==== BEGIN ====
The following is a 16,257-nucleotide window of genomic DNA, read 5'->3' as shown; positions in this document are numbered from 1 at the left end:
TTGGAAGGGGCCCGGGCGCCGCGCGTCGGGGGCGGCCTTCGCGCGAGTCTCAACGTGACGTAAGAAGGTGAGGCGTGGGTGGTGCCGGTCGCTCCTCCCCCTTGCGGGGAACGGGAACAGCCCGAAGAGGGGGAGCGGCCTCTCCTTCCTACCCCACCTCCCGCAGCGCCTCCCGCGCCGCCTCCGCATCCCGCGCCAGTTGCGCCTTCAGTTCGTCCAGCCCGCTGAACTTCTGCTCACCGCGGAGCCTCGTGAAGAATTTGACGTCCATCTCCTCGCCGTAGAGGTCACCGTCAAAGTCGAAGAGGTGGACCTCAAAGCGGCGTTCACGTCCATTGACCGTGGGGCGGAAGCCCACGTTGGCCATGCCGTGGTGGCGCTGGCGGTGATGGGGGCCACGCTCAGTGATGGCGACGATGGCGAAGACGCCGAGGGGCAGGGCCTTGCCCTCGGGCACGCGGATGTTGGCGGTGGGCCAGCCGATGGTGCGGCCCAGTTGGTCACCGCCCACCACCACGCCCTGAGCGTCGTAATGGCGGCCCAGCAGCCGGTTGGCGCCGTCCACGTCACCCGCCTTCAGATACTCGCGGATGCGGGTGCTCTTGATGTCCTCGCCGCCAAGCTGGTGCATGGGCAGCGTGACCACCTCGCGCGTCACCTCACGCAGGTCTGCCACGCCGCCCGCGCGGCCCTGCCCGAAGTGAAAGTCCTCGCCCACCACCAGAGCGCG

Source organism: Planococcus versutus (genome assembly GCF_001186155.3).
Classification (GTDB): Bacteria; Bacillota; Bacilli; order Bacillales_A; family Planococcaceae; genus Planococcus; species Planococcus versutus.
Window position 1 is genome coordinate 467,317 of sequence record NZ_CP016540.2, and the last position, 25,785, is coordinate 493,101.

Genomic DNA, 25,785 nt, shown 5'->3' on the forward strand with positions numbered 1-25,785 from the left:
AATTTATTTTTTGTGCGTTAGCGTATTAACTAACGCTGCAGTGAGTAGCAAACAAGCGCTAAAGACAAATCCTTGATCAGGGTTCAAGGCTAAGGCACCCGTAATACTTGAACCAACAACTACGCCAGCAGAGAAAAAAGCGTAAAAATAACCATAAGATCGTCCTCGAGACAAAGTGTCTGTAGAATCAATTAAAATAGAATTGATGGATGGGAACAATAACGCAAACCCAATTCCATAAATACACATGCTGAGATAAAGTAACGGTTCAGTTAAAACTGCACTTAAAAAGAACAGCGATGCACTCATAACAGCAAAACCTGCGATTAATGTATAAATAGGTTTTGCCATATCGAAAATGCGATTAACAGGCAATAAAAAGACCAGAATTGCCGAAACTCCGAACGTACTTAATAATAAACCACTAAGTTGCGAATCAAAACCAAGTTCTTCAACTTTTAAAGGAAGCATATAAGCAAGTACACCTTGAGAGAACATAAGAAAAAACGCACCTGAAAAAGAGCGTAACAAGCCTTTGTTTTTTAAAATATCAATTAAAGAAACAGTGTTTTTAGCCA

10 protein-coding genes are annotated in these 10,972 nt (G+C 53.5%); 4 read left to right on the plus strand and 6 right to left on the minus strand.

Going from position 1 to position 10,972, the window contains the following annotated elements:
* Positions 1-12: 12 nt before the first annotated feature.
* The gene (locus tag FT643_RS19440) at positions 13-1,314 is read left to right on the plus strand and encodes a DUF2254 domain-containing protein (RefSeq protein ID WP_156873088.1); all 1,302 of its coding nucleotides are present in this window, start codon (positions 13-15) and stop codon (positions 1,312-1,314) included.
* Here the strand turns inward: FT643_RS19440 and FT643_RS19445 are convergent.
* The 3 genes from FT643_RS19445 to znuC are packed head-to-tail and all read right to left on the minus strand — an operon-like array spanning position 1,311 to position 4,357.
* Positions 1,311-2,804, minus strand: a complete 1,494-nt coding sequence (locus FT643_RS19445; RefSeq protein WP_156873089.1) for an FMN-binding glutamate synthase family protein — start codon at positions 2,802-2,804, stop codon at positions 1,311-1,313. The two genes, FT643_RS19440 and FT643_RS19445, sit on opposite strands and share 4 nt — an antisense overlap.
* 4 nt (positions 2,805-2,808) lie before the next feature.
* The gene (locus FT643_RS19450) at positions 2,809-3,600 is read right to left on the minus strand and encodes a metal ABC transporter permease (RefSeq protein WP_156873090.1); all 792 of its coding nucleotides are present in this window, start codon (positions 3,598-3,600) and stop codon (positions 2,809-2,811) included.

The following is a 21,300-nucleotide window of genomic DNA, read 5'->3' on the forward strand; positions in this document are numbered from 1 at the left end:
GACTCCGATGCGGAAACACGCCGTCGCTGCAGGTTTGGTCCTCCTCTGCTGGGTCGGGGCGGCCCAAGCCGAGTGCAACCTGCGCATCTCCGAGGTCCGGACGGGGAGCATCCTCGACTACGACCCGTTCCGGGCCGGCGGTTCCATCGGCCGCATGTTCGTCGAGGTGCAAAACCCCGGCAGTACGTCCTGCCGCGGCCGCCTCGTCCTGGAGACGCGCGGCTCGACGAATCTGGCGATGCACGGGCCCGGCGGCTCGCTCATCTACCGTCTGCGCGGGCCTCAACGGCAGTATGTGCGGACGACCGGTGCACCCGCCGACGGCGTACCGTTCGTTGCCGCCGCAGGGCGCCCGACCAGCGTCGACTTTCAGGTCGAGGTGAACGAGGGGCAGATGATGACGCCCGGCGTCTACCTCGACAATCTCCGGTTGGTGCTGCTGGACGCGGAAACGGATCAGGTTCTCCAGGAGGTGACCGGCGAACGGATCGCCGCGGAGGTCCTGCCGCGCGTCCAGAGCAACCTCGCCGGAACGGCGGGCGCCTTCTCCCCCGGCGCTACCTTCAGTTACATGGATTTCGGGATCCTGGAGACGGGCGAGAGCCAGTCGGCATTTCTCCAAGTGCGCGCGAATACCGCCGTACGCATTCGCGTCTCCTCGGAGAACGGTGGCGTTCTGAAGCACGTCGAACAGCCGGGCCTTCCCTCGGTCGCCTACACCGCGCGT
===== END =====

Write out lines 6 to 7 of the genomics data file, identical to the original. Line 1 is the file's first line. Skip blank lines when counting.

Genomic DNA, 25,785 nt, shown 5'->3' on the forward strand with positions numbered 1-25,785 from the left:
AATTTATTTTTTGTGCGTTAGCGTATTAACTAACGCTGCAGTGAGTAGCAAACAAGCGCTAAAGACAAATCCTTGATCAGGGTTCAAGGCTAAGGCACCCGTAATACTTGAACCAACAACTACGCCAGCAGAGAAAAAAGCGTAAAAATAACCATAAGATCGTCCTCGAGACAAAGTGTCTGTAGAATCAATTAAAATAGAATTGATGGATGGGAACAATAACGCAAACCCAATTCCATAAATACACATGCTGAGATAAAGTAACGGTTCAGTTAAAACTGCACTTAAAAAGAACAGCGATGCACTCATAACAGCAAAACCTGCGATTAATGTATAAATAGGTTTTGCCATATCGAAAATGCGATTAACAGGCAATAAAAAGACCAGAATTGCCGAAACTCCGAACGTACTTAATAATAAACCACTAAGTTGCGAATCAAAACCAAGTTCTTCAACTTTTAAAGGAAGCATATAAGCAAGTACACCTTGAGAGAACATAAGAAAAAACGCACCTGAAAAAGAGCGTAACAAGCCTTTGTTTTTTAAAATATCAATTAAAGAAACAGTGTTTTTAGCCA